There She Is

May 24th, 2006 · 1 Comment
by Booksquare

Over in LBC-land, Yannick Murphy, author of Here They Come has taken the stage. Her first post delves into the process of writing and pruning a book — the choices an author must make for the story. And the regret an author feels when favorite moments must give way to the narrative flow.

She describes the goal she wanted to achieve before her editor entered the picture (darn editors!) and acknowledges the good and the bittersweet of making changes:

One of the things that I always find interesting about writing books is the editorial process that the book undergoes after the first draft is written – at first under my own hand, and then under an editor’s hand. When I first wrote “Here They Come” I jumped back and forth a lot between the seasons of the year (and I also jumped into the future and then explained events in the past and present, for example, in the very beginning the girl lets the reader know that the dog fell down the elevator shaft and died, then again, towards the end of the book she brings up the scene again, only telling it a slightly different way, with different details). I think for a while it worked in the book, I think it was in keeping with the narrator’s random way of thinking, but when it came time for my editor to edit the book, he suggested I make the telling of the events more chronological. In a way I was sad to change the exact manner in which I had originally written the book, (for some reason I think there’s some magic that an original version contains that subsequent drafts can’t quite achieve), but then I decided that the book was probably confusing enough without me jumping back and forth between seasons and the time.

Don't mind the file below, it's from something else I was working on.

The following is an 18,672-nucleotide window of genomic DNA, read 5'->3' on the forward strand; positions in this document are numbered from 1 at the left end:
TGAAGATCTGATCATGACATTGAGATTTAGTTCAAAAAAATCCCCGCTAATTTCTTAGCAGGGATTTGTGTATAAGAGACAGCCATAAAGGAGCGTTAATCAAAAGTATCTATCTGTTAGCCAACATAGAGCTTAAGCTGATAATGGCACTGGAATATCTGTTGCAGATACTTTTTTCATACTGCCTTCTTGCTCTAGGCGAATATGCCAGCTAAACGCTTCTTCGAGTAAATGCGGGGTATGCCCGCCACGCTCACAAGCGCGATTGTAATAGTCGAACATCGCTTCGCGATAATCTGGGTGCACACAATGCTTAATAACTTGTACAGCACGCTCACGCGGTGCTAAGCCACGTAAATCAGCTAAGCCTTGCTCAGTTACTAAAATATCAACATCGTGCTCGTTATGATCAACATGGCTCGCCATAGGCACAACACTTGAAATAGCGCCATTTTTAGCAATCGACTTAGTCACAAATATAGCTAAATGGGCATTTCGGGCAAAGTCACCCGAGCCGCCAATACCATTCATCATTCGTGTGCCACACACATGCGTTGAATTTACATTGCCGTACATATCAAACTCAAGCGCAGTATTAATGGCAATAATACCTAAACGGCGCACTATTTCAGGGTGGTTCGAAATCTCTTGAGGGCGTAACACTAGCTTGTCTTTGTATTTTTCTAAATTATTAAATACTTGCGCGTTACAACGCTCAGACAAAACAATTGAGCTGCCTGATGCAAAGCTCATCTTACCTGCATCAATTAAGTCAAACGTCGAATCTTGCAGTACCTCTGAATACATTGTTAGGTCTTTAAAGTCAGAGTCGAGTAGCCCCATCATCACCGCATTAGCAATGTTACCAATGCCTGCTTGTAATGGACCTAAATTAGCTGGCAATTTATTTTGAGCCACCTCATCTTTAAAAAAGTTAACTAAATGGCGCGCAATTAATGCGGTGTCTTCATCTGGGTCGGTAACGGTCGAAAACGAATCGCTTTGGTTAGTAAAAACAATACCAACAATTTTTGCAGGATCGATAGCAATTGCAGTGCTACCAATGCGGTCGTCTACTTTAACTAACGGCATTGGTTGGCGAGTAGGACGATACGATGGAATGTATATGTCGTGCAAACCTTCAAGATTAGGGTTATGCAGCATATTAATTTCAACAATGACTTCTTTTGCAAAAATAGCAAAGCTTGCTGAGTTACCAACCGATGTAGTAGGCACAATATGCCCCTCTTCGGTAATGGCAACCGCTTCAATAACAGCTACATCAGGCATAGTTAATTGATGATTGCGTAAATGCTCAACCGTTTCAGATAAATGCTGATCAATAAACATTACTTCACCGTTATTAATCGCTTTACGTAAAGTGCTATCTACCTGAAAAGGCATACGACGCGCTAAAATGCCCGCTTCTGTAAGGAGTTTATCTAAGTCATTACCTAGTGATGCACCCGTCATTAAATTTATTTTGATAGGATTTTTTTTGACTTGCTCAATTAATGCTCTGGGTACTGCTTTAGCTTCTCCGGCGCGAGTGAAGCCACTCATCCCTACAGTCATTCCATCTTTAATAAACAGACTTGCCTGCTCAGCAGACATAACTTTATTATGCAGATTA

For those who have read the book, she then goes on to insert a scene that was eventually cut — a scene that explains Ma Mere, the narrator’s grandmother. It’s funny in a way to read this scene because it feels out of time with the voice of the book now. Possibly had it been left in the story, it would have felt more natural. Funny how choices change the tenor of a story, no?

Yannick Murphy will be posting all day and answering questions. Now is your chance!

File Under: Books/Mags/Blogs

1 response so far ↓

  • Khalil A. // May 24, 2006 at 10:34 pm

    (for some reason I think there’s some magic that an original version contains that subsequent drafts can’t quite achieve)

    I totally, completely and entirely agree on this point. The first draft always has something quite magical: something which comes straight from the heart.